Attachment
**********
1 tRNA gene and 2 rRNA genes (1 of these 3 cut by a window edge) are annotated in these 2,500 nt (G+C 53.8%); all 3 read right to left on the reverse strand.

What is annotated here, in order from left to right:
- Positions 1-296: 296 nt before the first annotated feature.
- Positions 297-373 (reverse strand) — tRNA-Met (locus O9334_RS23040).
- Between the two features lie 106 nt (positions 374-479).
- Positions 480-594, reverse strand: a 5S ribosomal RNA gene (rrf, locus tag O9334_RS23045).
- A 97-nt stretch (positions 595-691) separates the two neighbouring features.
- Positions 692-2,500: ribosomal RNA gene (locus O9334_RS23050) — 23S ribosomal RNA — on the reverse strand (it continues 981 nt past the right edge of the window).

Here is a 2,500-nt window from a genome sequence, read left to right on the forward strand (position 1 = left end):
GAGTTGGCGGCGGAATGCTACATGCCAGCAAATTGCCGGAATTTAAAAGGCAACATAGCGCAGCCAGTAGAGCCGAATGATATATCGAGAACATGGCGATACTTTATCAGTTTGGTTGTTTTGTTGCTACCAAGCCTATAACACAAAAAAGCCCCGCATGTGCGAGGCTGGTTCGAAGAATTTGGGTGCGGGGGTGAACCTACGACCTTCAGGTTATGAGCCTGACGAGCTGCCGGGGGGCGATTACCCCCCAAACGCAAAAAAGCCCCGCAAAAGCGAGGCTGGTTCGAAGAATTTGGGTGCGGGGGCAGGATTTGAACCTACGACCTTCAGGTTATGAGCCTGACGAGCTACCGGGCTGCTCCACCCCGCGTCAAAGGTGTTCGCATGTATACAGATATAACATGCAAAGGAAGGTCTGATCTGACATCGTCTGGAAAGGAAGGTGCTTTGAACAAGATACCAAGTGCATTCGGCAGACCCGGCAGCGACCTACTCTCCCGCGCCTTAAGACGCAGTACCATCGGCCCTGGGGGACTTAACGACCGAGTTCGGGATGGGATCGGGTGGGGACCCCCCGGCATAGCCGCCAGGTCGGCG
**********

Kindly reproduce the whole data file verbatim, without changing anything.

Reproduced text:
1 tRNA gene and 2 rRNA genes (1 of these 3 cut by a window edge) are annotated in these 2,500 nt (G+C 53.8%); all 3 read right to left on the reverse strand.

What is annotated here, in order from left to right:
- Positions 1-296: 296 nt before the first annotated feature.
- Positions 297-373 (reverse strand) — tRNA-Met (locus O9334_RS23040).
- Between the two features lie 106 nt (positions 374-479).
- Positions 480-594, reverse strand: a 5S ribosomal RNA gene (rrf, locus tag O9334_RS23045).
- A 97-nt stretch (positions 595-691) separates the two neighbouring features.
- Positions 692-2,500: ribosomal RNA gene (locus O9334_RS23050) — 23S ribosomal RNA — on the reverse strand (it continues 981 nt past the right edge of the window).

Here is a 2,500-nt window from a genome sequence, read left to right on the forward strand (position 1 = left end):
GAGTTGGCGGCGGAATGCTACATGCCAGCAAATTGCCGGAATTTAAAAGGCAACATAGCGCAGCCAGTAGAGCCGAATGATATATCGAGAACATGGCGATACTTTATCAGTTTGGTTGTTTTGTTGCTACCAAGCCTATAACACAAAAAAGCCCCGCATGTGCGAGGCTGGTTCGAAGAATTTGGGTGCGGGGGTGAACCTACGACCTTCAGGTTATGAGCCTGACGAGCTGCCGGGGGGCGATTACCCCCCAAACGCAAAAAAGCCCCGCAAAAGCGAGGCTGGTTCGAAGAATTTGGGTGCGGGGGCAGGATTTGAACCTACGACCTTCAGGTTATGAGCCTGACGAGCTACCGGGCTGCTCCACCCCGCGTCAAAGGTGTTCGCATGTATACAGATATAACATGCAAAGGAAGGTCTGATCTGACATCGTCTGGAAAGGAAGGTGCTTTGAACAAGATACCAAGTGCATTCGGCAGACCCGGCAGCGACCTACTCTCCCGCGCCTTAAGACGCAGTACCATCGGCCCTGGGGGACTTAACGACCGAGTTCGGGATGGGATCGGGTGGGGACCCCCCGGCATAGCCGCCAGGTCGGCG